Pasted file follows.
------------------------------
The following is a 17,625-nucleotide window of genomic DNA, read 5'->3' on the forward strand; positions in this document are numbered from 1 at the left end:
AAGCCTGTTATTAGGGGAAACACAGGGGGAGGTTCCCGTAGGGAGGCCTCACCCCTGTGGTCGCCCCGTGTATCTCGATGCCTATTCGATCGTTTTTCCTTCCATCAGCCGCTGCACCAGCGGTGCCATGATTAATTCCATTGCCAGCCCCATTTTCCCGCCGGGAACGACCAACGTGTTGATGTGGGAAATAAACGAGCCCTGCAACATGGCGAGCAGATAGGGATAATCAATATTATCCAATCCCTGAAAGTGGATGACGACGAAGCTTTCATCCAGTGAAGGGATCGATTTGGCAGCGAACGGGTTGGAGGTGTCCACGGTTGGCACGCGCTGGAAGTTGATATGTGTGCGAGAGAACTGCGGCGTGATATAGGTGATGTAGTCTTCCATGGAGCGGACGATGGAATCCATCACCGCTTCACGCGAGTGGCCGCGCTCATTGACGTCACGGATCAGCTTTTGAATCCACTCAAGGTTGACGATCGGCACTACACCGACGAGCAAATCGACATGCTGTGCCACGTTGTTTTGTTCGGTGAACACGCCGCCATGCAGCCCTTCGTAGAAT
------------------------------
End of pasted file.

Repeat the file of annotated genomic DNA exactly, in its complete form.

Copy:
The following is a 17,625-nucleotide window of genomic DNA, read 5'->3' on the forward strand; positions in this document are numbered from 1 at the left end:
AAGCCTGTTATTAGGGGAAACACAGGGGGAGGTTCCCGTAGGGAGGCCTCACCCCTGTGGTCGCCCCGTGTATCTCGATGCCTATTCGATCGTTTTTCCTTCCATCAGCCGCTGCACCAGCGGTGCCATGATTAATTCCATTGCCAGCCCCATTTTCCCGCCGGGAACGACCAACGTGTTGATGTGGGAAATAAACGAGCCCTGCAACATGGCGAGCAGATAGGGATAATCAATATTATCCAATCCCTGAAAGTGGATGACGACGAAGCTTTCATCCAGTGAAGGGATCGATTTGGCAGCGAACGGGTTGGAGGTGTCCACGGTTGGCACGCGCTGGAAGTTGATATGTGTGCGAGAGAACTGCGGCGTGATATAGGTGATGTAGTCTTCCATGGAGCGGACGATGGAATCCATCACCGCTTCACGCGAGTGGCCGCGCTCATTGACGTCACGGATCAGCTTTTGAATCCACTCAAGGTTGACGATCGGCACTACACCGACGAGCAAATCGACATGCTGTGCCACGTTGTTTTGTTCGGTGAACACGCCGCCATGCAGCCCTTCGTAGAAT